DC’s Stargirl S1 E1 Review: Stargirl

The DC Universe has now kicked off its next live-action series, DC’s Stargirl. It launches during unprecedented times where the other series are being put on hold because of the world’s current situation. It will be featured on both the DC Universe streaming service as well as The CW. Stargirl follows Courtney Whitmore a high school sophomore attempting to inspire an unlikely group of young heroes to stop villains from the past.

This is a reimagination of Stargirl as well as the first superhero team of the Justice Society of America. The focus will be on Stargirl who was created by Geoff Johns back in 1999, inspired by his late sister who tragically died in a plane explosion in 1996. She made her first appearance in DC Comics’ Stars and S.T.R.I.P.E. #0 in July of 1999 by Johns and Lee Moder. She has since become a valued member of the Justice League United.

Stargirl is not as obscure as a character as some people may think. She was has been featured on many live-action and animated DC series. For example, in Justice League Unlimited, Smallville, Batman: The Brave and the Bold, Legends of Tomorrow and Justice League Action. It will be interesting to see if this series will help raise her popularity as she is a great character.


Stargirl stars Brec Bassinger as the lead role of Courtney Whitmore aka Stargirl. The series also stars Luke Wilson as Pat Dugan aka Stripesy, Amy Smart as Barbara Whitmore, Trae Romano as Mike Dugan, Christopher James Baker as Dr. Henry King, and Jake Austin Walker as Henry King Jr. We will get into more of the cast as they become more relevant in the series week to week.

The first episode titled Stargirl introduces us to not only Courtney Whitmore but also a post-Justice Society of America world. The episode opens up with a battle between the Justice Society and the Injustice Society. Unfortunately, most of the classic heroes have fallen and Stripesy or Pat is just in time to see the fall of Starman, played by Joel McHale. It would be up to Pat to find the next worthy wielder of his Cosmic Staff.

The series then fast-forwards ten years later. Here we find Pat now married with Courtney’s mom and moving them to Blue Valley, Nebraska, something that Courtney is very visibly against. We watch as Courtney struggles to settle into the town and her new school. One evening she discovers some of Pat’s things that include moments of his time with The Justice Society of America as well as the powerful Cosmic Staff, which seems to have a mind of its own.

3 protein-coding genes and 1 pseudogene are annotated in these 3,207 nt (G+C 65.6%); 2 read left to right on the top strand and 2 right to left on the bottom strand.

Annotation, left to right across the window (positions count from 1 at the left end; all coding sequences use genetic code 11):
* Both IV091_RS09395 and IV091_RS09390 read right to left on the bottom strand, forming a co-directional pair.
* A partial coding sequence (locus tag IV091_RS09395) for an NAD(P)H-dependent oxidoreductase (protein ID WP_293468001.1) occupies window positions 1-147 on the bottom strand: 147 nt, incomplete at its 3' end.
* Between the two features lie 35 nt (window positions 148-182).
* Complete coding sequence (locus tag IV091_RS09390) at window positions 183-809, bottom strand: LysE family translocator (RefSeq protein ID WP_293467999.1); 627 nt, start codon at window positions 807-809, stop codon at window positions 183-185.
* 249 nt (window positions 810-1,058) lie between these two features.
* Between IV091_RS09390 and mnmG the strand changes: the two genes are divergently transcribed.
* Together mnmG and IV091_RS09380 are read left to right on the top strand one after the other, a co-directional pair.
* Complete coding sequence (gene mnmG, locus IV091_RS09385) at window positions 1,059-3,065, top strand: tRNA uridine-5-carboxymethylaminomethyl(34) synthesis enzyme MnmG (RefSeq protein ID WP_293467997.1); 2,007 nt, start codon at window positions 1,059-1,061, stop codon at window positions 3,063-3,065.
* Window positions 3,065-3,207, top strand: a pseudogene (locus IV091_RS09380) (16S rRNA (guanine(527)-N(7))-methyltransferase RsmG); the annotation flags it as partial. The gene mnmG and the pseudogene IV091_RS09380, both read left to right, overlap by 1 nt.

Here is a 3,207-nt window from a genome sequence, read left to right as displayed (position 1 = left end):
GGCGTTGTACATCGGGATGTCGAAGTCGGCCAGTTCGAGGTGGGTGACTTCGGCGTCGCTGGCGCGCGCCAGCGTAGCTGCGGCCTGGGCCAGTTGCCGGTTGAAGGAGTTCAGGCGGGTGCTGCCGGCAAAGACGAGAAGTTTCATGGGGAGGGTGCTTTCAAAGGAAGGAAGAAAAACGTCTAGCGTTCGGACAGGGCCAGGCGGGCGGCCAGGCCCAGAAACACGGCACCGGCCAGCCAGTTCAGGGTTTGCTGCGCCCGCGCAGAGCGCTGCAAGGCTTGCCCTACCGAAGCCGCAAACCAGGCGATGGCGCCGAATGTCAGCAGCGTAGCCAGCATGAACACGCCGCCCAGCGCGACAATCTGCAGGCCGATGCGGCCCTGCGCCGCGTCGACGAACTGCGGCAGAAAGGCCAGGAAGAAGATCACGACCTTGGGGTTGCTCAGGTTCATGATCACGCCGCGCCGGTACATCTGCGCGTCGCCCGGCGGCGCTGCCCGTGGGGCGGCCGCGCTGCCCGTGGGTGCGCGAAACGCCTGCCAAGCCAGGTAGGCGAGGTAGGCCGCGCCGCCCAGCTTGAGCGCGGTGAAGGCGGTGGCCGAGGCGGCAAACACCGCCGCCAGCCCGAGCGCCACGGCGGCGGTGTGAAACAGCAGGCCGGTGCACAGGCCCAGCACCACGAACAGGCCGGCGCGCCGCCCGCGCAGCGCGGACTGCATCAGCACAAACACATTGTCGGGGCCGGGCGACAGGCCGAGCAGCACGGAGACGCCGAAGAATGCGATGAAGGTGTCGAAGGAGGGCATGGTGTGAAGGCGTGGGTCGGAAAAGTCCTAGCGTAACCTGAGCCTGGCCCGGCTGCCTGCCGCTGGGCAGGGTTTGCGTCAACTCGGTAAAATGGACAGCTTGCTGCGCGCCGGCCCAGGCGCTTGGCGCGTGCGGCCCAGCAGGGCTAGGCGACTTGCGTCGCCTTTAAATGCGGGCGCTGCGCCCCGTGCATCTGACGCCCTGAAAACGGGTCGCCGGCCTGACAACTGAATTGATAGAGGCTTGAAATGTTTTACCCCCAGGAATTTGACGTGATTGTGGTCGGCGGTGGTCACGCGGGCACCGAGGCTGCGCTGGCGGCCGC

The staff seems to have an affinity for her as it takes her to into town, where thanks to her gymnastics background can put together some nifty moves. While out she runs into some of the local bullies from her high school. She decides to get some revenge and vandalize one of their cars. It’s here where she discovers some of the staff’s powers as it helps her fight them off and even destroy one of their cars.

Upon her arrival home she Pat has already found out that she had gone through his things. Pat tells her about the dangers of the staff and the history of Star Man’s death. As well as the fact that the staff should only work for Star Man. This leads to Courtney believing that Star Man was her father and that is why he never showed up that Christmas night. As she tries to confront her mom about it, she tells Courtney that the only man that has been there for them was Pat.

That car that Courtney blew up belonged to Dr. Henry King, played by Christopher James Baker, who as a member of the Injustice Society was known as Brainwave. This leads to him contacting Jordan Mahkent, played by Neil Jackson, aka Icicle, the villain that killed Starman. He tells him that there is a new Star Man and that he came after his son. Icicle tells him to do nothing and that it would be sorted out soon. But like any villain, he ignores the order and puts on his Brainwave outfit to search out this new Star Man.